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New concepts in the treatment of Parkinson's disease.
Am Fam Physician. 1990 Feb; 41(2):574-84.AF

Abstract

Carbidopa/levodopa remains the most potent drug for the treatment of Parkinson's disease. Several newer medications may help stabilize and improve such problems as fluctuating responses to the medication, drug-induced dyskinesias and refractory symptoms. Patients with fluctuating responses that do not respond to adjustments in the carbidopa/levodopa dose may benefit from the addition of a direct-acting dopamine agonist, such as pergolide or bromocriptine. While carbidopa/levodopa and the direct-acting dopamine agonists have a proven track record as symptomatic treatment, they probably do not alter the pathologic process underlying this progressive condition. On the other hand, two studies have shown that selegiline might slow the progression of Parkinson's disease, independent of any direct effects on symptoms.

Authors+Show Affiliations

Mayo Medical School, Rochester, Minnesota.No affiliation info available

Pub Type(s)

Journal Article

Language

eng

PubMed ID

1967895

Citation

Ahlskog, J E., and J M. Wilkinson. "New Concepts in the Treatment of Parkinson's Disease." American Family Physician, vol. 41, no. 2, 1990, pp. 574-84.
Ahlskog JE, Wilkinson JM. New concepts in the treatment of Parkinson's disease. Am Fam Physician. 1990;41(2):574-84.
Ahlskog, J. E., & Wilkinson, J. M. (1990). New concepts in the treatment of Parkinson's disease. American Family Physician, 41(2), 574-84.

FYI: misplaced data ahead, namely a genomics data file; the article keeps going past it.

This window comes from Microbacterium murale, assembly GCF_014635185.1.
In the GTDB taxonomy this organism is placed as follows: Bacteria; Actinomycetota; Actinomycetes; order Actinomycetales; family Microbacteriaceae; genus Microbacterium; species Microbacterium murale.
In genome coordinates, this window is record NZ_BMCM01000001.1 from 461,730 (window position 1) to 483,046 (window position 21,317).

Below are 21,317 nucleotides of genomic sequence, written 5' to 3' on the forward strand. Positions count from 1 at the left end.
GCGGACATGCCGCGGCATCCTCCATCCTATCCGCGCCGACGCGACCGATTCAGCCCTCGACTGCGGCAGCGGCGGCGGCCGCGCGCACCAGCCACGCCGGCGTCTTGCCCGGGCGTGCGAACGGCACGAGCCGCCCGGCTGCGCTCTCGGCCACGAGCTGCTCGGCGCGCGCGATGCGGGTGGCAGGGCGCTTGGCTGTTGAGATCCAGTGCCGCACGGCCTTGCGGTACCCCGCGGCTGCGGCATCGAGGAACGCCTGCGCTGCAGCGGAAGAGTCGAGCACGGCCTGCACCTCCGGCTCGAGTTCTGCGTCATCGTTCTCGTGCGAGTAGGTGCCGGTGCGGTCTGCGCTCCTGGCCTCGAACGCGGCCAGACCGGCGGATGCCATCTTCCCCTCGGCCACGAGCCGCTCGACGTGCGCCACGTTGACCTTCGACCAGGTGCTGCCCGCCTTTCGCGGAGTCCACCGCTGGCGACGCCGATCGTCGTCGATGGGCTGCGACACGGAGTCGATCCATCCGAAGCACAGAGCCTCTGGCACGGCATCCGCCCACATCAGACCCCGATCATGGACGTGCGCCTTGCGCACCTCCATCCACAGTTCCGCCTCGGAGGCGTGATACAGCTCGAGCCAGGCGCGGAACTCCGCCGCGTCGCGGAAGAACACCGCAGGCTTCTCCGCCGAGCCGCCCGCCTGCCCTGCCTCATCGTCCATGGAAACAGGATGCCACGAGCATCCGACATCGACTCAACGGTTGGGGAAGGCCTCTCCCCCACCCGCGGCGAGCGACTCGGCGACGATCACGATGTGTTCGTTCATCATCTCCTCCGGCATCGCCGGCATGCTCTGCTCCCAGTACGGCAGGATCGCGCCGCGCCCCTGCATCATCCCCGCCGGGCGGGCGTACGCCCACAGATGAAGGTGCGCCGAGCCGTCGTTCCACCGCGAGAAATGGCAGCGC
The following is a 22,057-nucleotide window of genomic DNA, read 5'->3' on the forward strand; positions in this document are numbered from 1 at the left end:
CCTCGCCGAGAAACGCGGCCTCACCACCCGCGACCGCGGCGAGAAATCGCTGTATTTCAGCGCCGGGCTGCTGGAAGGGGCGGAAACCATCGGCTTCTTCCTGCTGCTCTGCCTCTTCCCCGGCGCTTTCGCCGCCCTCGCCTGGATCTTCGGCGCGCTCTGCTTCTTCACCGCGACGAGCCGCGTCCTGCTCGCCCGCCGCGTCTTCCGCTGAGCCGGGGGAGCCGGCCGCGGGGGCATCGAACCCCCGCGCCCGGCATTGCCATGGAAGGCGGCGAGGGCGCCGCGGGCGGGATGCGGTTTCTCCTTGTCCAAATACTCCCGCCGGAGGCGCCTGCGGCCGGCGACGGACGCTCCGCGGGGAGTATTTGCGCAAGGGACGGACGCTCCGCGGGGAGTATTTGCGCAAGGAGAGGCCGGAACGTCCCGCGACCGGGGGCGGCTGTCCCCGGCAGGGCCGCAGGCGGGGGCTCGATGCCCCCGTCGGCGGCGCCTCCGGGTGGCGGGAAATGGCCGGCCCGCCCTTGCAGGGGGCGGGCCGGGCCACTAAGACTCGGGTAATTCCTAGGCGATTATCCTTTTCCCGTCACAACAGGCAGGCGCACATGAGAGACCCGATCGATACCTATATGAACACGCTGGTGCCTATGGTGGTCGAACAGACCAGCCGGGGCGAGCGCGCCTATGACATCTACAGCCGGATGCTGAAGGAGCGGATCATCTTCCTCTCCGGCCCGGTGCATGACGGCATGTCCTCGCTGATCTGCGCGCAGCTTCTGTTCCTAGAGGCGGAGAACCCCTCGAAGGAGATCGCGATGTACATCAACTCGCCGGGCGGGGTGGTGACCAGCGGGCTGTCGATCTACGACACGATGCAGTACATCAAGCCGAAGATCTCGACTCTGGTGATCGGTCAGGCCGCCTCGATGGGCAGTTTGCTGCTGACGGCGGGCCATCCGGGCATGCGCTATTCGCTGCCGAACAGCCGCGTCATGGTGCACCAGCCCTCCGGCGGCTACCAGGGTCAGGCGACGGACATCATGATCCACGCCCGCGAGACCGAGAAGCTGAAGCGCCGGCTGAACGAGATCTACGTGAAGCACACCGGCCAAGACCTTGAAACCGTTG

Ahlskog JE, Wilkinson JM. New Concepts in the Treatment of Parkinson's Disease. Am Fam Physician. 1990;41(2):574-84. PubMed PMID: 1967895.
* Article titles in AMA citation format should be in sentence-case
TY - JOUR T1 - New concepts in the treatment of Parkinson's disease. AU - Ahlskog,J E, AU - Wilkinson,J M, PY - 1990/2/1/pubmed PY - 1990/2/1/medline PY - 1990/2/1/entrez SP - 574 EP - 84 JF - American family physician JO - Am Fam Physician VL - 41 IS - 2 N2 - Carbidopa/levodopa remains the most potent drug for the treatment of Parkinson's disease. Several newer medications may help stabilize and improve such problems as fluctuating responses to the medication, drug-induced dyskinesias and refractory symptoms. Patients with fluctuating responses that do not respond to adjustments in the carbidopa/levodopa dose may benefit from the addition of a direct-acting dopamine agonist, such as pergolide or bromocriptine. While carbidopa/levodopa and the direct-acting dopamine agonists have a proven track record as symptomatic treatment, they probably do not alter the pathologic process underlying this progressive condition. On the other hand, two studies have shown that selegiline might slow the progression of Parkinson's disease, independent of any direct effects on symptoms. SN - 0002-838X UR - https://www.unboundmedicine.com/medline/citation/1967895/New_concepts_in_the_treatment_of_Parkinson's_disease_ L2 - https://medlineplus.gov/parkinsonsdisease.html DB - PRIME DP - Unbound Medicine ER -